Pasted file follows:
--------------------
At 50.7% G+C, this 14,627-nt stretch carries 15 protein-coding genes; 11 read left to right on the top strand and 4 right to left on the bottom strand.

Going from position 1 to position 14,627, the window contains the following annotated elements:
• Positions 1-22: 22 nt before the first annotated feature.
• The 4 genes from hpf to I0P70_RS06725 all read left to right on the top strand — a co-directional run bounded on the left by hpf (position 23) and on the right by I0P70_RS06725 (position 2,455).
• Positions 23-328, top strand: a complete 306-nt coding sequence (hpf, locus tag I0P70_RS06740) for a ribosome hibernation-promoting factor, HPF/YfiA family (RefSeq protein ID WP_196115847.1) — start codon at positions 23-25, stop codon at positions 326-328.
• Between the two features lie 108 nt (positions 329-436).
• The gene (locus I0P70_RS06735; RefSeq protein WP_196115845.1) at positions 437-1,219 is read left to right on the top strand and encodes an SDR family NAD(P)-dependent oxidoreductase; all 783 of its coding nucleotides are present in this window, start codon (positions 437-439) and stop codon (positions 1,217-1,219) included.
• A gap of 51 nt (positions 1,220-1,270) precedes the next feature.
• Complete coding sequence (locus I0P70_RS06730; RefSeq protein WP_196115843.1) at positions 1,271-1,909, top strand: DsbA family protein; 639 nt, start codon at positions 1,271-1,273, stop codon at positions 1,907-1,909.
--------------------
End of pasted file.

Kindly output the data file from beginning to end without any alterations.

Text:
At 50.7% G+C, this 14,627-nt stretch carries 15 protein-coding genes; 11 read left to right on the top strand and 4 right to left on the bottom strand.

Going from position 1 to position 14,627, the window contains the following annotated elements:
• Positions 1-22: 22 nt before the first annotated feature.
• The 4 genes from hpf to I0P70_RS06725 all read left to right on the top strand — a co-directional run bounded on the left by hpf (position 23) and on the right by I0P70_RS06725 (position 2,455).
• Positions 23-328, top strand: a complete 306-nt coding sequence (hpf, locus tag I0P70_RS06740) for a ribosome hibernation-promoting factor, HPF/YfiA family (RefSeq protein ID WP_196115847.1) — start codon at positions 23-25, stop codon at positions 326-328.
• Between the two features lie 108 nt (positions 329-436).
• The gene (locus I0P70_RS06735; RefSeq protein WP_196115845.1) at positions 437-1,219 is read left to right on the top strand and encodes an SDR family NAD(P)-dependent oxidoreductase; all 783 of its coding nucleotides are present in this window, start codon (positions 437-439) and stop codon (positions 1,217-1,219) included.
• A gap of 51 nt (positions 1,220-1,270) precedes the next feature.
• Complete coding sequence (locus I0P70_RS06730; RefSeq protein WP_196115843.1) at positions 1,271-1,909, top strand: DsbA family protein; 639 nt, start codon at positions 1,271-1,273, stop codon at positions 1,907-1,909.